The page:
With a midday sun beating down, high winds and strong currents made the gruelling 10km swim a challenge of mental fortitude as well as a physical one. Adaptability – matched with the maxim of know thyself – played a leading role in the day’s two competitions.

Men’s Race: Italy and Hungary pace the field

Paltrinieri finished in 1:53:45 just ahead of countrymate Domenico Acerenza's 1:53:47. Hungary’s Kristof Rasovszky, last year’s World Series overall men’s champion, completed the podium in 1:53:52.

The Italian men put on the day's dominant team performance by placing five within the top six.

“I’m really happy to have won the gold medal. Today the conditions were really rough; it was really at the extreme for the open water,” Paltrinieri said. “There was current, there were waves. I could say it was the worst conditions, but actually, it’s fun because you never know what’s to come.”

Count Rasovszky among those who were stoked on the day's conditions.

"This is pure racing, it's way better than swimming in a pool, all alone in your own lane and make the pace by yourself," the 24-year-old from the Budapest neighbourhood of Veszprem said. "You have to race and react with what the others are doing. Of course, you have to catch up in the current, find your place in the waves and your place in the pack." 

Acerenza said he's "so happy" with his silver medal finish, but that he had ideas on winning -- and on the upcoming FINA World Championships

"This has been a difficult training period for me because in one month we'll be at the world championships. I train for this." 

Women’s Race: Confidence, cunning and Cunha lead to Brazilian victory

Strategy and racing to one’s strengths became everything in the women’s competition with a nine-swimmer leading group all tightly packed heading into and around the final buoy turn with a 150-metre final push to the finish line.

Cunha, the winningest marathon swimmer of all time, positioned herself just as she wanted to: from the front.

With the ocean current pushing from behind, Cunha’s competitors couldn’t catch her. The co-defending FINA Marathon Swim World Series overall series champion has herself in pole position for earning herself an eighth Best Female Open Water Swimmer award crown.

It was a tough race, a difficult and unforgiving race," Cunha said. “The one area I can control the most is turning buoys. I knew if I got to the last buoy in front, the current would be pushing in my favour.”

With a powerful turn of pace, the other competitors followed behind in a single-file formation. Game, set and match for Ana Marcela.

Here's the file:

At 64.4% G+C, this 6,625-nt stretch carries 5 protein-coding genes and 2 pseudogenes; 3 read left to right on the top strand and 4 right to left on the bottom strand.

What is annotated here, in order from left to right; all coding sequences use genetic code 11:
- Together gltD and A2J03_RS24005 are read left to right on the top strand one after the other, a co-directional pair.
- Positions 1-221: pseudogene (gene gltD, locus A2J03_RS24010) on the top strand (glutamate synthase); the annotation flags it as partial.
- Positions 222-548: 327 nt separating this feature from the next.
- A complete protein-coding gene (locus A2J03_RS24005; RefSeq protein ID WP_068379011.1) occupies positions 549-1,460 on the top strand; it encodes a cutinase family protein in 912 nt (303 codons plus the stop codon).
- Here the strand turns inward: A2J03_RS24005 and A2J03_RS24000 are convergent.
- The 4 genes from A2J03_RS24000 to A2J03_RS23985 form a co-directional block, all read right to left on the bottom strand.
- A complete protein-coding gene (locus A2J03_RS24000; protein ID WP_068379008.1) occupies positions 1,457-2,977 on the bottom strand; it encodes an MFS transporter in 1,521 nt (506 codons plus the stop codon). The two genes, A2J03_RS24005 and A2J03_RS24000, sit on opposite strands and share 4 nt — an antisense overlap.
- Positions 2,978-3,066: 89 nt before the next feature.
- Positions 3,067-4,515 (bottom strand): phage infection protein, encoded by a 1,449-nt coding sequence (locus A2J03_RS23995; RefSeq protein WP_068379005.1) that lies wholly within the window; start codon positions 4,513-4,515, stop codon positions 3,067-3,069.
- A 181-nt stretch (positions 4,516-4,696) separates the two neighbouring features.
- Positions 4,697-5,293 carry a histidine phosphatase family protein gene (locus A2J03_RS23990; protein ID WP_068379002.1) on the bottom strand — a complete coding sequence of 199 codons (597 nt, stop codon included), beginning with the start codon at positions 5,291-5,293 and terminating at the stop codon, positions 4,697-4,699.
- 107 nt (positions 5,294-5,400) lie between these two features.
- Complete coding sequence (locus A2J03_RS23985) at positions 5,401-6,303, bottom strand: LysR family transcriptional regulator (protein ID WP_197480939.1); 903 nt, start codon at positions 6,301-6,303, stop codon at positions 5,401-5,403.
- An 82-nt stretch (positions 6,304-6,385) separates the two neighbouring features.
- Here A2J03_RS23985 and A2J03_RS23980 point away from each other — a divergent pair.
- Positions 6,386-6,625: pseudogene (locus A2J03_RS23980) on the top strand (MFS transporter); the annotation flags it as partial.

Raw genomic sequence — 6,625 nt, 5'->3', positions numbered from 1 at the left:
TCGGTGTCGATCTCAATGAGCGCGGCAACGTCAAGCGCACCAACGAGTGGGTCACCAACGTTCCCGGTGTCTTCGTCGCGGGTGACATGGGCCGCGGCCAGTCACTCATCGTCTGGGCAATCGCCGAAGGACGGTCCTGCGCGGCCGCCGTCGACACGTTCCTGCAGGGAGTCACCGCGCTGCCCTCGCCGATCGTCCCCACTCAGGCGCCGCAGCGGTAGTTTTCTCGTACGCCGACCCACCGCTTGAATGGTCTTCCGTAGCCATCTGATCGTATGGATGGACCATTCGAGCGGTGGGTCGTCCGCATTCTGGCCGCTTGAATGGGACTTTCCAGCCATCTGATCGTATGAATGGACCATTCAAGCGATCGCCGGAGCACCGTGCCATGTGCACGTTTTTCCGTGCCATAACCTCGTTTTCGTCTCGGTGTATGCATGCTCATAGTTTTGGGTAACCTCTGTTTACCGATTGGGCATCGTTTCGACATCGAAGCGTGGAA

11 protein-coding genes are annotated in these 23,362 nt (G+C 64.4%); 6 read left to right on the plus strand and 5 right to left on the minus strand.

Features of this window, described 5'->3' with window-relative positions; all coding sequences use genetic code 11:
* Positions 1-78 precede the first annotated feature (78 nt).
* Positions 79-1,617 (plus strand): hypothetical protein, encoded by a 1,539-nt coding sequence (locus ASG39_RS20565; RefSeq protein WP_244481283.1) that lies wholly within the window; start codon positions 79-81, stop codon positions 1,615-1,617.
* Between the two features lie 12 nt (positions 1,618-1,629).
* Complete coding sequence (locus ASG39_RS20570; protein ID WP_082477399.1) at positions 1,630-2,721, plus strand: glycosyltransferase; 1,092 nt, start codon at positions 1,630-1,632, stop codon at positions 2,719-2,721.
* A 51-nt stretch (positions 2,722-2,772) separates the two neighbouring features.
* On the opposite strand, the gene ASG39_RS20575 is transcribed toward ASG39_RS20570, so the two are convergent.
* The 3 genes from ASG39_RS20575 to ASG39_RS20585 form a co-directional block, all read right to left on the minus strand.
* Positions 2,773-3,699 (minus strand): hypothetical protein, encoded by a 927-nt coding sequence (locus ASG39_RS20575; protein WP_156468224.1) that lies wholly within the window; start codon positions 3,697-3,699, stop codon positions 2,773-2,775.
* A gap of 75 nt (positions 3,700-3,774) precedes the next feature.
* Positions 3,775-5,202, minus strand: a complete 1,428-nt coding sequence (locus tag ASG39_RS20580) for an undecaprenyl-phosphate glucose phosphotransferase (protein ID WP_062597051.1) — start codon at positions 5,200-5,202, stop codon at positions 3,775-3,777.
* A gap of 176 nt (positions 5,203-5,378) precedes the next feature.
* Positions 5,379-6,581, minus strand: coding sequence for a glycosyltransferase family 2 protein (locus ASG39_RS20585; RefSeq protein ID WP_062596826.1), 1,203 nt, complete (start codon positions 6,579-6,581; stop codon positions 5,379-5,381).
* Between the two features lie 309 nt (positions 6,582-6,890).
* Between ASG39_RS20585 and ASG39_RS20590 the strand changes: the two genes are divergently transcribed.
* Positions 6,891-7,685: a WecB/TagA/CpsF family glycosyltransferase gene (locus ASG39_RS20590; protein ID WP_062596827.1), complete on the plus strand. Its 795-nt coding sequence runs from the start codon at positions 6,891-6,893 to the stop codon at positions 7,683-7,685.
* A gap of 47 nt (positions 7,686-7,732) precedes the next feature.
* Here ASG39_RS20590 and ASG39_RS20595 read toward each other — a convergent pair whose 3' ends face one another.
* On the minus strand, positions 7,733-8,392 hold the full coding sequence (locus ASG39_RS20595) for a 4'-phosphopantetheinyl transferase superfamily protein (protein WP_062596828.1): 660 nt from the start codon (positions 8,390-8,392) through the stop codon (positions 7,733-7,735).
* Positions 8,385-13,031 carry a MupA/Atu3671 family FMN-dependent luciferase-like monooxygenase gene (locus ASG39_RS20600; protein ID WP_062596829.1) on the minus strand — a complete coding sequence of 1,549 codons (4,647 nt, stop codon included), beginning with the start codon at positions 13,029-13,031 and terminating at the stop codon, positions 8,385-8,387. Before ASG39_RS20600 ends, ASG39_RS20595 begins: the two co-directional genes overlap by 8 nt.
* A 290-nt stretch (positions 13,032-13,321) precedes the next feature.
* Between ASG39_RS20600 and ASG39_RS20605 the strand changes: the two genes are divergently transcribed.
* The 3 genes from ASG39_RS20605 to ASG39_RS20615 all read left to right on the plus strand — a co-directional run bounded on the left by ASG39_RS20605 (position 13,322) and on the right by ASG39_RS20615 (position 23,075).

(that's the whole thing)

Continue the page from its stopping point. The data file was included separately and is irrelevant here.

Dutch 2016 Olympic open water champion Sharon Van Rouwendaal finished in the silver medal position. Having swum at or near the front throughout the race, the savvy 28-year-old racer sounded upbeat about starting the international marathon swim season on the podium.

“This is a very good start. Normally I don’t make so many medals at the start of the world cups because I’m training so much,” Van Rouwendaal said. “I was leading most of the race, just trying to make it a strong race to make this also as a part of hard training for worlds. I was testing some stuff. I think it played out well.”

Jeannette Spiwoks of Germany followed just 1/10th of a second behind Van Rouwendaal in third. While Cunha opened up just a little open water, winning by 2.5 seconds, just 3/10ths of a second separated the second-to-sixth positions.

Official Change of the Women’s 10km Individual Results

Following an internal review of footage from the finish line not available at the conclusion of the race, FINA, together with the Technical Delegate and Chief Referee, has decided to overrule the results provided by the Finish Judge and Chief Referee for the Women’s 10km Individual event in Setubal (POR). The initial decision by the Chief Referee was based solely on the data received from the transponders, due to the very close finish and the choppy water conditions obstructing the bib numbers of the athletes.

In a nod to sportsmanship and fair play, FINA wishes to thank Leonie Beck for reaching out and clarifying her placing after reviewing the finish line footage. 

Pure Roots of Racing

Open water swimming offers the purest form of racing. From ocean racing to freshwater, from waves to currents to winds, athletes race against their competitors and conditions – and not the clock.

With a consistent 12-knot northeasterly wind meeting a rapidly ebbing midday Atlantic tide the FINA Marathon Swim World Series opener in Portugal punctuated the pureness of long-distance ocean racing.

Even before taking on the five-lap, two-kilometre course athletes and coaches alike frequently relied on a variety of adjectives to describe the tough, challenging and changing race conditions. The athletes – even those coming to the sport from more pool-based backgrounds – said Saturday’s competition was something they were looking forward to.    

Course and Currents

The composition of this circuit invited the leading athletes to have a 150m sprint at the very end of the race. As the leading competitors mentioned in their pre-race reconnaissance, tactics on the last turn were essential. With Sunday turning to the innovative Mixed Relay open water race format, look for more of the same tomorrow.

Temperatures and Tapas

With the pre-race water temperature coming in at 17.5 degrees Celsius, racing in a wetsuit was mandatory.  

The scene from the ocean promenade showed why Setubal is a preferred stop on the open water calendar. Music and commentators filling the airwaves and unobstructed views of the rectangular course passing just metres from shore made for both a racer and spectator-friendly environment.   

Watch it One More Time

How it all Shook Out

Sunday's Action

The second and final day of the World Series opener turns from individual accolades to team performance with the Mixed Team getting underway at 15:00 local time.